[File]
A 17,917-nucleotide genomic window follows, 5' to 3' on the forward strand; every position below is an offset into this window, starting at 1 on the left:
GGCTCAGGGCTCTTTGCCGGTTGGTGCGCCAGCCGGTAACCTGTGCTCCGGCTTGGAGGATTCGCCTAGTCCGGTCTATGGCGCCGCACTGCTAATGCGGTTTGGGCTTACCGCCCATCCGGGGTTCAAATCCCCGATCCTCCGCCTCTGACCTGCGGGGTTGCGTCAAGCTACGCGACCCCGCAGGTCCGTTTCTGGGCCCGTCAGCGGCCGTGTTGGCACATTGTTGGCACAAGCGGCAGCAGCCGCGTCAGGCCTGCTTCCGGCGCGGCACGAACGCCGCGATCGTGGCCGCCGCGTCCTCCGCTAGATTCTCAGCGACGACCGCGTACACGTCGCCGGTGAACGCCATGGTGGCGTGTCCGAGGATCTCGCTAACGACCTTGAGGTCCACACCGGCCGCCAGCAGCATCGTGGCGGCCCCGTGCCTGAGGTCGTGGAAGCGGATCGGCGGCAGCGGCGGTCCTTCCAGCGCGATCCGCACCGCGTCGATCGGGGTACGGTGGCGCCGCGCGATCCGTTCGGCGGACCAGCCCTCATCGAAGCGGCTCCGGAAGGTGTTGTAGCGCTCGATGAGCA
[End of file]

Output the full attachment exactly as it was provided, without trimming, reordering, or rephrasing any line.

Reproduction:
A 17,917-nucleotide genomic window follows, 5' to 3' on the forward strand; every position below is an offset into this window, starting at 1 on the left:
GGCTCAGGGCTCTTTGCCGGTTGGTGCGCCAGCCGGTAACCTGTGCTCCGGCTTGGAGGATTCGCCTAGTCCGGTCTATGGCGCCGCACTGCTAATGCGGTTTGGGCTTACCGCCCATCCGGGGTTCAAATCCCCGATCCTCCGCCTCTGACCTGCGGGGTTGCGTCAAGCTACGCGACCCCGCAGGTCCGTTTCTGGGCCCGTCAGCGGCCGTGTTGGCACATTGTTGGCACAAGCGGCAGCAGCCGCGTCAGGCCTGCTTCCGGCGCGGCACGAACGCCGCGATCGTGGCCGCCGCGTCCTCCGCTAGATTCTCAGCGACGACCGCGTACACGTCGCCGGTGAACGCCATGGTGGCGTGTCCGAGGATCTCGCTAACGACCTTGAGGTCCACACCGGCCGCCAGCAGCATCGTGGCGGCCCCGTGCCTGAGGTCGTGGAAGCGGATCGGCGGCAGCGGCGGTCCTTCCAGCGCGATCCGCACCGCGTCGATCGGGGTACGGTGGCGCCGCGCGATCCGTTCGGCGGACCAGCCCTCATCGAAGCGGCTCCGGAAGGTGTTGTAGCGCTCGATGAGCA